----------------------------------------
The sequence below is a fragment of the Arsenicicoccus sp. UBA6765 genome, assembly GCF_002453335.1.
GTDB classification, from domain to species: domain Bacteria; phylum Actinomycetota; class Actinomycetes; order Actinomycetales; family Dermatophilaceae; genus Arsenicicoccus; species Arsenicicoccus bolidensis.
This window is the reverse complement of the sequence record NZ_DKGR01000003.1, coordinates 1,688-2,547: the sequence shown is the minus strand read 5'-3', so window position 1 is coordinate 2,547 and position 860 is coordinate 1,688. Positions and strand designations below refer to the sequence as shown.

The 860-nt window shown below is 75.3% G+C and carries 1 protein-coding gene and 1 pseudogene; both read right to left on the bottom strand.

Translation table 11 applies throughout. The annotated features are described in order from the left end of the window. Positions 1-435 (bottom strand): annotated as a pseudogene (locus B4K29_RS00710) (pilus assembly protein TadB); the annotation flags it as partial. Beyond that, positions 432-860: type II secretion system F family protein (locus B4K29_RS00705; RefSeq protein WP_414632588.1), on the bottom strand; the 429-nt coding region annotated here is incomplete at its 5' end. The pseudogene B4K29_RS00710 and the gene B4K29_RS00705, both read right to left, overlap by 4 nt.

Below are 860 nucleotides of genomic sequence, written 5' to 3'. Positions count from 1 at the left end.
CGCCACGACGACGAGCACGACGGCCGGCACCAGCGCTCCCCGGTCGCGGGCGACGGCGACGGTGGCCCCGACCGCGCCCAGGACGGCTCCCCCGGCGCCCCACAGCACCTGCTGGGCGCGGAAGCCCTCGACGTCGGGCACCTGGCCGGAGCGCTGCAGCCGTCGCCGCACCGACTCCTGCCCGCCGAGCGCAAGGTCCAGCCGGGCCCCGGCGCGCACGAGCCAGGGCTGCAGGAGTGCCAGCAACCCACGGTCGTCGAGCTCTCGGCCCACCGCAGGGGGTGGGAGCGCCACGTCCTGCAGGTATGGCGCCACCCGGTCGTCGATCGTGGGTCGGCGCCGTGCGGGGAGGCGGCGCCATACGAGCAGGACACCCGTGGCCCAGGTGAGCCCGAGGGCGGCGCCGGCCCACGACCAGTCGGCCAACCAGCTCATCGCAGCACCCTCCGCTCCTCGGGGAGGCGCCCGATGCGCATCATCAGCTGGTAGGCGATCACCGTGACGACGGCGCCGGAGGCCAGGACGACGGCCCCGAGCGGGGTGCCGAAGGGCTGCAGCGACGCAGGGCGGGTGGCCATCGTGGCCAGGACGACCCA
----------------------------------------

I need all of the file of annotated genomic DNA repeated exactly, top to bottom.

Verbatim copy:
The sequence below is a fragment of the Arsenicicoccus sp. UBA6765 genome, assembly GCF_002453335.1.
GTDB classification, from domain to species: domain Bacteria; phylum Actinomycetota; class Actinomycetes; order Actinomycetales; family Dermatophilaceae; genus Arsenicicoccus; species Arsenicicoccus bolidensis.
This window is the reverse complement of the sequence record NZ_DKGR01000003.1, coordinates 1,688-2,547: the sequence shown is the minus strand read 5'-3', so window position 1 is coordinate 2,547 and position 860 is coordinate 1,688. Positions and strand designations below refer to the sequence as shown.

The 860-nt window shown below is 75.3% G+C and carries 1 protein-coding gene and 1 pseudogene; both read right to left on the bottom strand.

Translation table 11 applies throughout. The annotated features are described in order from the left end of the window. Positions 1-435 (bottom strand): annotated as a pseudogene (locus B4K29_RS00710) (pilus assembly protein TadB); the annotation flags it as partial. Beyond that, positions 432-860: type II secretion system F family protein (locus B4K29_RS00705; RefSeq protein WP_414632588.1), on the bottom strand; the 429-nt coding region annotated here is incomplete at its 5' end. The pseudogene B4K29_RS00710 and the gene B4K29_RS00705, both read right to left, overlap by 4 nt.

Below are 860 nucleotides of genomic sequence, written 5' to 3'. Positions count from 1 at the left end.
CGCCACGACGACGAGCACGACGGCCGGCACCAGCGCTCCCCGGTCGCGGGCGACGGCGACGGTGGCCCCGACCGCGCCCAGGACGGCTCCCCCGGCGCCCCACAGCACCTGCTGGGCGCGGAAGCCCTCGACGTCGGGCACCTGGCCGGAGCGCTGCAGCCGTCGCCGCACCGACTCCTGCCCGCCGAGCGCAAGGTCCAGCCGGGCCCCGGCGCGCACGAGCCAGGGCTGCAGGAGTGCCAGCAACCCACGGTCGTCGAGCTCTCGGCCCACCGCAGGGGGTGGGAGCGCCACGTCCTGCAGGTATGGCGCCACCCGGTCGTCGATCGTGGGTCGGCGCCGTGCGGGGAGGCGGCGCCATACGAGCAGGACACCCGTGGCCCAGGTGAGCCCGAGGGCGGCGCCGGCCCACGACCAGTCGGCCAACCAGCTCATCGCAGCACCCTCCGCTCCTCGGGGAGGCGCCCGATGCGCATCATCAGCTGGTAGGCGATCACCGTGACGACGGCGCCGGAGGCCAGGACGACGGCCCCGAGCGGGGTGCCGAAGGGCTGCAGCGACGCAGGGCGGGTGGCCATCGTGGCCAGGACGACCCA